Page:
16. Sherrie Petersen September 20, 2010 at 7:01 pm #

    Great post! “Show don’t tell” is drilled into every writer’s head, but there’s a time and place for everything.

    • Laura September 20, 2010 at 7:07 pm #

      Susan – And there lies the key – doing it right.

      Elana – Thanks. I absolutely backstory in my own stories and stories I read – when it’s done right. 🙂

      Sherrie – And that’s why I’m defending these topics b/c as a beginner these “rules” were very misleading.

  17. Marcia September 20, 2010 at 7:22 pm #

    Another time to tell and not show: When one character has to explain to another something that readers already know. You don’t want the readers to sit through the showing twice. So you say something like, “Charlie told Pete what had happened in the cave” and move on.

    Count me in as another who was totally hooked by the beginning of HP.

  18. Nelsa September 20, 2010 at 8:17 pm #

    Yup, you got it Laura. It’s all in the execution and those 3 examples were perfect!

  19. erin September 20, 2010 at 9:07 pm #

    Hi Laura- This is good. I love the part where you said it’s bad to tell parts of the story that all of the characters know… I hate that!

  20. Christian Yorke September 20, 2010 at 9:17 pm #

    Interesting post. I am currently reading Salems Lot. 90 pages in and 80% has involved ‘telling’. There are multiple characters and huge sections of backstory. It is a 700 page novel and the plot is evolving slowly. Every one of the ‘mistakes’ you list are well represented and it has been a question of sticking with the book because I suspect it will be worth it. Of course Stephen King has sold more books than most with good reason. I think this shows rules can be broken, but that said I think your post makes a lot of sense. All writers need to understand the ‘rules’ so they can decide when, and how far, to break them in the context of their own stories.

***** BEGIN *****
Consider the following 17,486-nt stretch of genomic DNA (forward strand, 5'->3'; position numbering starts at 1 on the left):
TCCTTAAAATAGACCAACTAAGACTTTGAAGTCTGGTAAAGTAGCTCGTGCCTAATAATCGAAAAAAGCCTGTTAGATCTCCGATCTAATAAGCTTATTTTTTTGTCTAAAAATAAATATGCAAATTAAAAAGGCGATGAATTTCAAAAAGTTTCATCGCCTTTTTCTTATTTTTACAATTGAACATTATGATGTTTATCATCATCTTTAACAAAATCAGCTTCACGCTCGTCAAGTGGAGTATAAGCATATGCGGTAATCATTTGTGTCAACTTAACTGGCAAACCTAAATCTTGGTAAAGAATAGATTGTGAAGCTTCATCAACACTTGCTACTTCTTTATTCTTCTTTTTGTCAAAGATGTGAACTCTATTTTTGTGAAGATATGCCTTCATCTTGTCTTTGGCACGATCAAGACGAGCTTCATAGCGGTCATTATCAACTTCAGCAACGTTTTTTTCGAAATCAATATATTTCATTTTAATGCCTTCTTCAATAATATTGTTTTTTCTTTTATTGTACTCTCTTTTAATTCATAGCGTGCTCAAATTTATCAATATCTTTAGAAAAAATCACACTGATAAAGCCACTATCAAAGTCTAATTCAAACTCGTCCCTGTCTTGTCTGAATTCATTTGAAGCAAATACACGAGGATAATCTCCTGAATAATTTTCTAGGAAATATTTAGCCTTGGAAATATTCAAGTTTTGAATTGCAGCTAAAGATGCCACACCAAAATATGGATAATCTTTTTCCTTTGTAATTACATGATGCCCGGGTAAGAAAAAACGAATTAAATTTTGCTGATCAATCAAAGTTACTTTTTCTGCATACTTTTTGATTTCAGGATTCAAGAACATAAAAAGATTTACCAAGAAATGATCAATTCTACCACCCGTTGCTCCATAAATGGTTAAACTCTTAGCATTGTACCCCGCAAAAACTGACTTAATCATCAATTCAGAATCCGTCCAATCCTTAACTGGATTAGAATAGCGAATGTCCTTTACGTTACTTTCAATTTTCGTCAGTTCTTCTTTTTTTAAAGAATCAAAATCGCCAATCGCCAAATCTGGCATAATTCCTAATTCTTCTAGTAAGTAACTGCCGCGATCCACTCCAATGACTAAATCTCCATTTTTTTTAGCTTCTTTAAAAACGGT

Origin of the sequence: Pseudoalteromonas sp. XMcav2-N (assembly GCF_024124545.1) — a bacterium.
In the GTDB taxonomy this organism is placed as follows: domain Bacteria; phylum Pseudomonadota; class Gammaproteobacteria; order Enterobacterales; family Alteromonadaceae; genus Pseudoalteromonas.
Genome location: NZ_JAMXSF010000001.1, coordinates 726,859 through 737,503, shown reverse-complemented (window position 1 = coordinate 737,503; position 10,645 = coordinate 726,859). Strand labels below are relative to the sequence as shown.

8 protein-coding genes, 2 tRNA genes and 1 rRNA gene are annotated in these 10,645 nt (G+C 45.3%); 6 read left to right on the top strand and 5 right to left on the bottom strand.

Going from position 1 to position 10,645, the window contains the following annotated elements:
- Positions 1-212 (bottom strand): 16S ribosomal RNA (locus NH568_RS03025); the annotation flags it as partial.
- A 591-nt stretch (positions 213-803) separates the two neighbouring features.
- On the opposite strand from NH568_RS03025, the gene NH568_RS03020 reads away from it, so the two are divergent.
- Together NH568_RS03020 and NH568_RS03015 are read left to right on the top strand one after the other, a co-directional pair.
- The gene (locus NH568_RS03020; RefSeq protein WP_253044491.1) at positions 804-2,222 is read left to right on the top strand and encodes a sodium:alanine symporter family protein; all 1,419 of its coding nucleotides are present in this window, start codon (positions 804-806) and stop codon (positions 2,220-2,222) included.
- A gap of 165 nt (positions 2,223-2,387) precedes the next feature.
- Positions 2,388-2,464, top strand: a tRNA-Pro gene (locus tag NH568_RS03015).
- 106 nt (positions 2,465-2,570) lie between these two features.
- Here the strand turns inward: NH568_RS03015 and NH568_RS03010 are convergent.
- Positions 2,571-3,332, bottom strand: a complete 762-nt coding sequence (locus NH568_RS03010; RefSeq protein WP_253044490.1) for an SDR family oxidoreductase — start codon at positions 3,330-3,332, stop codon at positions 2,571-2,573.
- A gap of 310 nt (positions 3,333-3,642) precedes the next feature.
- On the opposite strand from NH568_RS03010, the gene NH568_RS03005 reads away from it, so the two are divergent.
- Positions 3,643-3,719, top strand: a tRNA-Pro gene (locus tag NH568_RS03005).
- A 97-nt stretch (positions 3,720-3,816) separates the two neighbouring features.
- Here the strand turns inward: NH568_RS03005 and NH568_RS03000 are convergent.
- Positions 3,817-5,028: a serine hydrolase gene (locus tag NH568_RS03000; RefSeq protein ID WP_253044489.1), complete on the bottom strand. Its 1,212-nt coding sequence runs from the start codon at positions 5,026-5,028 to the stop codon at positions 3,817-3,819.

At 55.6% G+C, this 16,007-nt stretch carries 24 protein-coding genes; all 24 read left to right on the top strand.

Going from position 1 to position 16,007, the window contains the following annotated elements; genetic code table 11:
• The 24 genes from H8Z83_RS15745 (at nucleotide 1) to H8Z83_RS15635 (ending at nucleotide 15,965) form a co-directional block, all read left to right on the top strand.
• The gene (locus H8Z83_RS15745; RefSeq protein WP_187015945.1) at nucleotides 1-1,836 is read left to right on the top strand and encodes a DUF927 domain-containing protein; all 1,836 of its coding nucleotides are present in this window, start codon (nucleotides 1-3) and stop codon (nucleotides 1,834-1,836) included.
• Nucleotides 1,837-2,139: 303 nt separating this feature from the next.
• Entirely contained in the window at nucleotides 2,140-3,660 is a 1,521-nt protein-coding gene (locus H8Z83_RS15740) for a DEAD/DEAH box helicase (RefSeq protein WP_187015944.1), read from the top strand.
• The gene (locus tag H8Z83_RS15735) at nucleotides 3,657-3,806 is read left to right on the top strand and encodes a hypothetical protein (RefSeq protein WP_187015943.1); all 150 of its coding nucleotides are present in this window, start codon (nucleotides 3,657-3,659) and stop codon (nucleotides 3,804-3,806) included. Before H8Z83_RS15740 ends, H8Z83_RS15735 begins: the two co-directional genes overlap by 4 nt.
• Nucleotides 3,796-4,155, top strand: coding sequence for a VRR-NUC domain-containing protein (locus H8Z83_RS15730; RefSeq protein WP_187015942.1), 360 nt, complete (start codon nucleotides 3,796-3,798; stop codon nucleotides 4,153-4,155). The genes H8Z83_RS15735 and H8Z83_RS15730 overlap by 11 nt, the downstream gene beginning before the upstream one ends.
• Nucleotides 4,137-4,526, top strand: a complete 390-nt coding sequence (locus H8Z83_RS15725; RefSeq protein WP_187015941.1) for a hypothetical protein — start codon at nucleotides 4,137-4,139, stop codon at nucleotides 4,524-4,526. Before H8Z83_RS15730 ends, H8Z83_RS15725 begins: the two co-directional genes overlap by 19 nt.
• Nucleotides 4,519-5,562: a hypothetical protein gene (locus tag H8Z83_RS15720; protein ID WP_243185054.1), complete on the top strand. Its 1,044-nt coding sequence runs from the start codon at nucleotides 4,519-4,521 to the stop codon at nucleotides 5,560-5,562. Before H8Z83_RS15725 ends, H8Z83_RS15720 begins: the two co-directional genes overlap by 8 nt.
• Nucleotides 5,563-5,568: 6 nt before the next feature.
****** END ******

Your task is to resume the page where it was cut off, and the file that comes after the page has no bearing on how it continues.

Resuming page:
21. Julie Musil September 21, 2010 at 12:14 am #

    This is a great post, because I’m so freaked out about telling! Retweeting it now.

  22. Paul September 21, 2010 at 2:22 am #

    Great post, Laura!! Love your list of when to tell. During revisions I make lots of decisions about what to show and what to tell.

  23. Creepy Query Girl September 21, 2010 at 12:44 pm #

    Tell me about it! (don’t mind the pun- if that even is a pun. lol) J.K. Rowling is my hero. Because she uses telling, backstory (in her later books) and my JK loves herself some adverbs in a big way. But all her books completely sweep me away. Great post!

  24. Susan R. Mills September 22, 2010 at 4:28 am #

    Hey, Laura,